Industrial Music for the Urban Decay Chronicles Controversial Genre's Roots

A screenshot from Industrial Soundtrack For The Urban DecayEXPAND
A screenshot from Industrial Soundtrack For The Urban Decay

“Two words: Margaret Thatcher,” replies journalist and film director Travis Collins, “Sometimes a swear word is included in-between.”

The question was what facets of British society inspired industrial music, the topic he and co-director Amélie Ravalec (Paris/Berlin: 20 Years Of Underground Techno) explore in their new documentary Industrial Soundtrack For The Urban Decay.

Collins continues, “As Prime Minister of Britain, the Iron Lady’s government crushed trade unions and forced the closure of majority of Britain’s mining pits, leading to mass unemployment across the UK. Although times were tough, this actually gave many people in mining towns the opportunity to focus their efforts on something other than work and was instrumental in the emergence of industrial bands like Test Dept and Throbbing Gristle.”

The film features interviews with the members of the above bands and other major players in the genre, including film composer Graeme Revell, who founded the Australia-based industrial noise metal group SPK. It’s the first movie to chronicle the influential style, which recently held its world premiere in London on May 8 at the British Film Institute. The film is touring throughout Europe and North America. Collins took a few moments to answer some questions about his first co-directorial effort, which will screen at FilmBar in Phoenix next week.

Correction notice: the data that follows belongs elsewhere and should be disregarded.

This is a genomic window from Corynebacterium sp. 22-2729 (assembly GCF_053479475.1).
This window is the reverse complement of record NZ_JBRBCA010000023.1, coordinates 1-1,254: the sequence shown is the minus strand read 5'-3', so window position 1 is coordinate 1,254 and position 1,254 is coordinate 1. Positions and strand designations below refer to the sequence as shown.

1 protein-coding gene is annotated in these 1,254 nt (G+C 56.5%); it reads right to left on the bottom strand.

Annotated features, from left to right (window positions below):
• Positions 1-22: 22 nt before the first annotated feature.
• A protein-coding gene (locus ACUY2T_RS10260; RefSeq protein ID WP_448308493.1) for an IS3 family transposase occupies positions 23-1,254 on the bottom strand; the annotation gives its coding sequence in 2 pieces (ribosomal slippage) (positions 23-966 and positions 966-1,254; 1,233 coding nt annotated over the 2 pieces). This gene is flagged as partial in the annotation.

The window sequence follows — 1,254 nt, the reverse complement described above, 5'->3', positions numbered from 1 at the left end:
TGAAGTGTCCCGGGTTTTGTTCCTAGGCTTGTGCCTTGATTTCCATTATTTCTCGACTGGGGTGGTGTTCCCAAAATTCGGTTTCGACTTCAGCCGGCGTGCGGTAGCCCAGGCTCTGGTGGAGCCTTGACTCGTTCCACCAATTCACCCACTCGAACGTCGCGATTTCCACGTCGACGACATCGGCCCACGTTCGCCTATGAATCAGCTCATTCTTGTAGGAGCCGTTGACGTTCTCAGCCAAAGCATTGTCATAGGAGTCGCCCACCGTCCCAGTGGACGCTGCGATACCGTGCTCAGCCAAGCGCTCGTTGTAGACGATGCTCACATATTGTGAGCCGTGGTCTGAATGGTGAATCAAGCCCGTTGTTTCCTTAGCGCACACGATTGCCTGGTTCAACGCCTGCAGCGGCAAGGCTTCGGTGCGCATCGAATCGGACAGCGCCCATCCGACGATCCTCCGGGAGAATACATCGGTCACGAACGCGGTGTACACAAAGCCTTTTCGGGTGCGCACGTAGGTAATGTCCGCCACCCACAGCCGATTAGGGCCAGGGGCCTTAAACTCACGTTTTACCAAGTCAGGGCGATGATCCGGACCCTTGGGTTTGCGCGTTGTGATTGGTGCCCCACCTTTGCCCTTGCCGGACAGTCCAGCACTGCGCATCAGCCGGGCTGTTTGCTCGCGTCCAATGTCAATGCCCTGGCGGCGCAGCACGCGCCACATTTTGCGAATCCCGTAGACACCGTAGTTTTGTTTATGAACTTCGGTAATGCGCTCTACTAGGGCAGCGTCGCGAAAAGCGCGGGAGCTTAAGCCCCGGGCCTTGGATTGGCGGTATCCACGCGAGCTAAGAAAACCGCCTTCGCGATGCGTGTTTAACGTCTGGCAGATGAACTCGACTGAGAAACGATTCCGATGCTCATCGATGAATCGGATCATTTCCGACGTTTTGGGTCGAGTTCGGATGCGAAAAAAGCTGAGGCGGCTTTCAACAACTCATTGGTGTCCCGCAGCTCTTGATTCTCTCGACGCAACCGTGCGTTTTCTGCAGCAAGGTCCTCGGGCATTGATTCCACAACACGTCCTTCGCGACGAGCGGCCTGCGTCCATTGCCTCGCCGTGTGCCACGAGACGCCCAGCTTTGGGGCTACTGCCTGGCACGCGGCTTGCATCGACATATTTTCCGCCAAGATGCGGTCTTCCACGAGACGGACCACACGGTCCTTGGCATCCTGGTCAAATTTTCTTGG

Do you think American audiences will be as receptive to the film as British audiences? The genre seems more underground in North America.

Industrial Soundtrack is not intended to be a film just for industrial music fans or UK audiences. I hope it will appeal to a much wider audience. It’s a film that any music, art, or documentary lover can enjoy.

There is a long history of industrial music in North America, especially with labels like Wax Trax, but there is a whole documentary on that scene coming out so we didn’t cover that in our film.

We also document the emergence of industrial music in UK with interviews from Throbbing Gristle, Cabaret Voltaire, Test Dept, Clock DVA and many others. The film also reflects on art and music influences, the emergence of sampling and tape loops, and the politics of the era when bands like Throbbing Gristle and Cabaret Voltaire emerged.

Why do you think no one has attempted a documentary about this genre before? Is it the potentially uncomfortable subject matter?